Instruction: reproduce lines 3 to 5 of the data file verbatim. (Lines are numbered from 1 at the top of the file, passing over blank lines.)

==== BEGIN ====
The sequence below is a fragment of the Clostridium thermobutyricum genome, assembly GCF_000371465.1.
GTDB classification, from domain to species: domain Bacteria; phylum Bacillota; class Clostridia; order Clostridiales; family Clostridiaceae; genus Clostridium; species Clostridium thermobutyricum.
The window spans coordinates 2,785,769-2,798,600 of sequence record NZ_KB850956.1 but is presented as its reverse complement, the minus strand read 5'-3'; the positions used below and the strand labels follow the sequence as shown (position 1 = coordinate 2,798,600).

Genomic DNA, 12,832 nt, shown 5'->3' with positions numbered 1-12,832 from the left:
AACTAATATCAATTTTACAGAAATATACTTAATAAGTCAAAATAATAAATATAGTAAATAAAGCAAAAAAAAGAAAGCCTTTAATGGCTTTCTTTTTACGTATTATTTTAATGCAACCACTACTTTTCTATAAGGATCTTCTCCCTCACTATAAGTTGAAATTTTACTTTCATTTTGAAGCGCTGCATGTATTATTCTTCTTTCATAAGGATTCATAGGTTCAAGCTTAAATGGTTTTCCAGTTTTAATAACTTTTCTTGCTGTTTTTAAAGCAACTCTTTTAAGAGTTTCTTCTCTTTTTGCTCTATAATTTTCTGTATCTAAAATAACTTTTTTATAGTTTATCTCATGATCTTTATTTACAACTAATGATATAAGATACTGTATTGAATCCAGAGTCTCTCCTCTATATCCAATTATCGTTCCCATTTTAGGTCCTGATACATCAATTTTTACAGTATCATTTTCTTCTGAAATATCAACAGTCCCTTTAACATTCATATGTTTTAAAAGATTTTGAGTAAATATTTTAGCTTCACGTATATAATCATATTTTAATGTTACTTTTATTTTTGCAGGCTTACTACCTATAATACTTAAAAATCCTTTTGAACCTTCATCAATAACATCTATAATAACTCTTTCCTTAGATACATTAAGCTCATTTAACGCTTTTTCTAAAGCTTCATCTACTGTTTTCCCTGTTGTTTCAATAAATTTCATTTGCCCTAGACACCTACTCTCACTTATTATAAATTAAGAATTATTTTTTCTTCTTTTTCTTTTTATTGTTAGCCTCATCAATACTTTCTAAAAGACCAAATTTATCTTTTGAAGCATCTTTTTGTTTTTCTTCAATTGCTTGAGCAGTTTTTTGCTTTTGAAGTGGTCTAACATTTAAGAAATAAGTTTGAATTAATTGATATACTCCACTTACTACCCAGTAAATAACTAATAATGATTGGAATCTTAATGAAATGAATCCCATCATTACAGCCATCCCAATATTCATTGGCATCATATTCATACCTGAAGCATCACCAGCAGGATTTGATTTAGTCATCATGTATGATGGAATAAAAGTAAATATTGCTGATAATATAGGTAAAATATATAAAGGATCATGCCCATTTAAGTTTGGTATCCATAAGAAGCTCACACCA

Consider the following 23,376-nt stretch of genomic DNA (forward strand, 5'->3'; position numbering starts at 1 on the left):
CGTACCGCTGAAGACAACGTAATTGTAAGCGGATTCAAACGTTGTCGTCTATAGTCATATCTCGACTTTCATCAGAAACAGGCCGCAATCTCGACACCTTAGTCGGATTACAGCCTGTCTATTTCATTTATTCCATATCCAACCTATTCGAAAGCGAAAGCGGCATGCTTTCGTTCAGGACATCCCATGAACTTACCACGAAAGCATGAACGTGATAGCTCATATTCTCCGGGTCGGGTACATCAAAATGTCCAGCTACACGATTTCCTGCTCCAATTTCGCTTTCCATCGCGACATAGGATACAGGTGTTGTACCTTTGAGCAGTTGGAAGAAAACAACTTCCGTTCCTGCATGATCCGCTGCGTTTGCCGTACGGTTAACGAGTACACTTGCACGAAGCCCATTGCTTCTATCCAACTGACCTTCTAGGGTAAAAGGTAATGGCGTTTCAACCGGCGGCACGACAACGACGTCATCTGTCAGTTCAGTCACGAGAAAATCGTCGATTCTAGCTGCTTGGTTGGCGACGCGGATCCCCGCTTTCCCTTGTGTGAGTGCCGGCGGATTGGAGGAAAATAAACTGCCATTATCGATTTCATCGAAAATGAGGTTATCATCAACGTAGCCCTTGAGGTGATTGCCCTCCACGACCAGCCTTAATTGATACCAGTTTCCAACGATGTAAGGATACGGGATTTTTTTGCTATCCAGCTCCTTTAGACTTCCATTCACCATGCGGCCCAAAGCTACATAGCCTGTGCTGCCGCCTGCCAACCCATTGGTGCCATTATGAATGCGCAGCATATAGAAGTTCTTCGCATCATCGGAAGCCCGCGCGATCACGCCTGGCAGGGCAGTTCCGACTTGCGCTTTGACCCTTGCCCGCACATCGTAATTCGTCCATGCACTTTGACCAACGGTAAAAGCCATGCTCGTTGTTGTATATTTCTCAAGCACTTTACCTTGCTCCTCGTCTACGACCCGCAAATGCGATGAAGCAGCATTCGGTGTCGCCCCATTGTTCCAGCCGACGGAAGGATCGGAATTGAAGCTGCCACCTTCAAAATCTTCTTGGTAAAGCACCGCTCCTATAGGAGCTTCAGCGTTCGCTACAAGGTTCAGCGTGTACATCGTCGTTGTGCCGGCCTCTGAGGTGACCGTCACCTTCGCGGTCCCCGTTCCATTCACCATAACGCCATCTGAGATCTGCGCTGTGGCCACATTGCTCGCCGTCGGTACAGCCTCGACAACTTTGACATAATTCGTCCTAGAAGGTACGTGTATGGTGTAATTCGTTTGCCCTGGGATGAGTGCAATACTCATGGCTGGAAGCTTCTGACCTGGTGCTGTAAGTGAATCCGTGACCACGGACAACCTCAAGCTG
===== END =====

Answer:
The window spans coordinates 2,785,769-2,798,600 of sequence record NZ_KB850956.1 but is presented as its reverse complement, the minus strand read 5'-3'; the positions used below and the strand labels follow the sequence as shown (position 1 = coordinate 2,798,600).

Genomic DNA, 12,832 nt, shown 5'->3' with positions numbered 1-12,832 from the left:
AACTAATATCAATTTTACAGAAATATACTTAATAAGTCAAAATAATAAATATAGTAAATAAAGCAAAAAAAAGAAAGCCTTTAATGGCTTTCTTTTTACGTATTATTTTAATGCAACCACTACTTTTCTATAAGGATCTTCTCCCTCACTATAAGTTGAAATTTTACTTTCATTTTGAAGCGCTGCATGTATTATTCTTCTTTCATAAGGATTCATAGGTTCAAGCTTAAATGGTTTTCCAGTTTTAATAACTTTTCTTGCTGTTTTTAAAGCAACTCTTTTAAGAGTTTCTTCTCTTTTTGCTCTATAATTTTCTGTATCTAAAATAACTTTTTTATAGTTTATCTCATGATCTTTATTTACAACTAATGATATAAGATACTGTATTGAATCCAGAGTCTCTCCTCTATATCCAATTATCGTTCCCATTTTAGGTCCTGATACATCAATTTTTACAGTATCATTTTCTTCTGAAATATCAACAGTCCCTTTAACATTCATATGTTTTAAAAGATTTTGAGTAAATATTTTAGCTTCACGTATATAATCATATTTTAATGTTACTTTTATTTTTGCAGGCTTACTACCTATAATACTTAAAAATCCTTTTGAACCTTCATCAATAACATCTATAATAACTCTTTCCTTAGATACATTAAGCTCATTTAACGCTTTTTCTAAAGCTTCATCTACTGTTTTCCCTGTTGTTTCAATAAATTTCATTTGCCCTAGACACCTACTCTCACTTATTATAAATTAAGAATTATTTTTTCTTCTTTTTCTTTTTATTGTTAGCCTCATCAATACTTTCTAAAAGACCAAATTTATCTTTTGAAGCATCTTTTTGTTTTTCTTCAATTGCTTGAGCAGTTTTTTGCTTTTGAAGTGGTCTAACATTTAAGAAATAAGTTTGAATTAATTGATATACTCCACTTACTACCCAGTAAATAACTAATAATGATTGGAATCTTAATGAAATGAATCCCATCATTACAGCCATCCCAATATTCATTGGCATCATATTCATACCTGAAGCATCACCAGCAGGATTTGATTTAGTCATCATGTATGATGGAATAAAAGTAAATATTGCTGATAATATAGGTAAAATATATAAAGGATCATGCCCATTTAAGTTTGGTATCCATAAGAAGCTCACACCA